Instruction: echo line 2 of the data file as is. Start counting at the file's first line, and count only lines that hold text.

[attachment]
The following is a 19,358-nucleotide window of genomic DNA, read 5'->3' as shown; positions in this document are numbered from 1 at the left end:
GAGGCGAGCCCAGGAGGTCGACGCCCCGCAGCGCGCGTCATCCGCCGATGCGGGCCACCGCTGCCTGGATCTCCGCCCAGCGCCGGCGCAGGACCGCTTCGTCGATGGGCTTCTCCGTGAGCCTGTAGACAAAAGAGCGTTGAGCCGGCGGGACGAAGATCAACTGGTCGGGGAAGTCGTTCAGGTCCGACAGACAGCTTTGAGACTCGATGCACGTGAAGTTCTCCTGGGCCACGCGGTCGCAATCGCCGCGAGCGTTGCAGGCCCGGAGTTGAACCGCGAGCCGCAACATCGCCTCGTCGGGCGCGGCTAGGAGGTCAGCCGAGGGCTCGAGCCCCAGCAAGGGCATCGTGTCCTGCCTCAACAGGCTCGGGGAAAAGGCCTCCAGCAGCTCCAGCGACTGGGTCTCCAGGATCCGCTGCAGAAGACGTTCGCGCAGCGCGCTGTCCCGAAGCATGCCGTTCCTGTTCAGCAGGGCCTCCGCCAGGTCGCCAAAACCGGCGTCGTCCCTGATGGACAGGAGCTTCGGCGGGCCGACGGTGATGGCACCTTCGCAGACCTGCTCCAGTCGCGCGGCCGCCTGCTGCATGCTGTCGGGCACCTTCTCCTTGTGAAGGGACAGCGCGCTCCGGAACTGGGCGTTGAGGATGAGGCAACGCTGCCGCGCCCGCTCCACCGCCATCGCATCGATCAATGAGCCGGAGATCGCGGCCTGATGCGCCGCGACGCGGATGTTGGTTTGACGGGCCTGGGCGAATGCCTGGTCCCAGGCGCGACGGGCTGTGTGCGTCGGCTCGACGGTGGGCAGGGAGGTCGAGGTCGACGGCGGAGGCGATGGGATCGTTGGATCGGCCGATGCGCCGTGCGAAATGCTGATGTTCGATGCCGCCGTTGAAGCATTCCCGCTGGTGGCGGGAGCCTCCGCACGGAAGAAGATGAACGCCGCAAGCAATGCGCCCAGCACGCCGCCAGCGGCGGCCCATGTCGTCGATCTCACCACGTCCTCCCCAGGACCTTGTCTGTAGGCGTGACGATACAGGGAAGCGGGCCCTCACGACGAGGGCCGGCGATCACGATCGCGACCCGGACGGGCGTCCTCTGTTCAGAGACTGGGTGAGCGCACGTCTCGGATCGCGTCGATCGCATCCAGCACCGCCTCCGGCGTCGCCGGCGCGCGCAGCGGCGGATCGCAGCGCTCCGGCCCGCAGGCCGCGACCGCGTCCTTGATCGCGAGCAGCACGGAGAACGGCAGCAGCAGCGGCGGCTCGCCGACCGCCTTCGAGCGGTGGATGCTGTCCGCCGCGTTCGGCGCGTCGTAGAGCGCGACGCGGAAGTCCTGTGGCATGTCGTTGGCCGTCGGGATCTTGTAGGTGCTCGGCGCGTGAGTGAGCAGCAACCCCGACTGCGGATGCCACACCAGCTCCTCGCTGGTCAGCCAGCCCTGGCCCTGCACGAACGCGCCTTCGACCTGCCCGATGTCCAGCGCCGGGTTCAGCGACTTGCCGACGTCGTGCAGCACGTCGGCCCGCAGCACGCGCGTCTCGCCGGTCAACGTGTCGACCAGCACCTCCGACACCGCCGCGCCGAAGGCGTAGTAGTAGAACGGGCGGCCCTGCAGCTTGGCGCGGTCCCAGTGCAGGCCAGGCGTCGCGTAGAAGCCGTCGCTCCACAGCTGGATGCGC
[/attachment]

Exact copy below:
GAGGCGAGCCCAGGAGGTCGACGCCCCGCAGCGCGCGTCATCCGCCGATGCGGGCCACCGCTGCCTGGATCTCCGCCCAGCGCCGGCGCAGGACCGCTTCGTCGATGGGCTTCTCCGTGAGCCTGTAGACAAAAGAGCGTTGAGCCGGCGGGACGAAGATCAACTGGTCGGGGAAGTCGTTCAGGTCCGACAGACAGCTTTGAGACTCGATGCACGTGAAGTTCTCCTGGGCCACGCGGTCGCAATCGCCGCGAGCGTTGCAGGCCCGGAGTTGAACCGCGAGCCGCAACATCGCCTCGTCGGGCGCGGCTAGGAGGTCAGCCGAGGGCTCGAGCCCCAGCAAGGGCATCGTGTCCTGCCTCAACAGGCTCGGGGAAAAGGCCTCCAGCAGCTCCAGCGACTGGGTCTCCAGGATCCGCTGCAGAAGACGTTCGCGCAGCGCGCTGTCCCGAAGCATGCCGTTCCTGTTCAGCAGGGCCTCCGCCAGGTCGCCAAAACCGGCGTCGTCCCTGATGGACAGGAGCTTCGGCGGGCCGACGGTGATGGCACCTTCGCAGACCTGCTCCAGTCGCGCGGCCGCCTGCTGCATGCTGTCGGGCACCTTCTCCTTGTGAAGGGACAGCGCGCTCCGGAACTGGGCGTTGAGGATGAGGCAACGCTGCCGCGCCCGCTCCACCGCCATCGCATCGATCAATGAGCCGGAGATCGCGGCCTGATGCGCCGCGACGCGGATGTTGGTTTGACGGGCCTGGGCGAATGCCTGGTCCCAGGCGCGACGGGCTGTGTGCGTCGGCTCGACGGTGGGCAGGGAGGTCGAGGTCGACGGCGGAGGCGATGGGATCGTTGGATCGGCCGATGCGCCGTGCGAAATGCTGATGTTCGATGCCGCCGTTGAAGCATTCCCGCTGGTGGCGGGAGCCTCCGCACGGAAGAAGATGAACGCCGCAAGCAATGCGCCCAGCACGCCGCCAGCGGCGGCCCATGTCGTCGATCTCACCACGTCCTCCCCAGGACCTTGTCTGTAGGCGTGACGATACAGGGAAGCGGGCCCTCACGACGAGGGCCGGCGATCACGATCGCGACCCGGACGGGCGTCCTCTGTTCAGAGACTGGGTGAGCGCACGTCTCGGATCGCGTCGATCGCATCCAGCACCGCCTCCGGCGTCGCCGGCGCGCGCAGCGGCGGATCGCAGCGCTCCGGCCCGCAGGCCGCGACCGCGTCCTTGATCGCGAGCAGCACGGAGAACGGCAGCAGCAGCGGCGGCTCGCCGACCGCCTTCGAGCGGTGGATGCTGTCCGCCGCGTTCGGCGCGTCGTAGAGCGCGACGCGGAAGTCCTGTGGCATGTCGTTGGCCGTCGGGATCTTGTAGGTGCTCGGCGCGTGAGTGAGCAGCAACCCCGACTGCGGATGCCACACCAGCTCCTCGCTGGTCAGCCAGCCCTGGCCCTGCACGAACGCGCCTTCGACCTGCCCGATGTCCAGCGCCGGGTTCAGCGACTTGCCGACGTCGTGCAGCACGTCGGCCCGCAGCACGCGCGTCTCGCCGGTCAACGTGTCGACCAGCACCTCCGACACCGCCGCGCCGAAGGCGTAGTAGTAGAACGGGCGGCCCTGCAGCTTGGCGCGGTCCCAGTGCAGGCCAGGCGTCGCGTAGAAGCCGTCGCTCCACAGCTGGATGCGC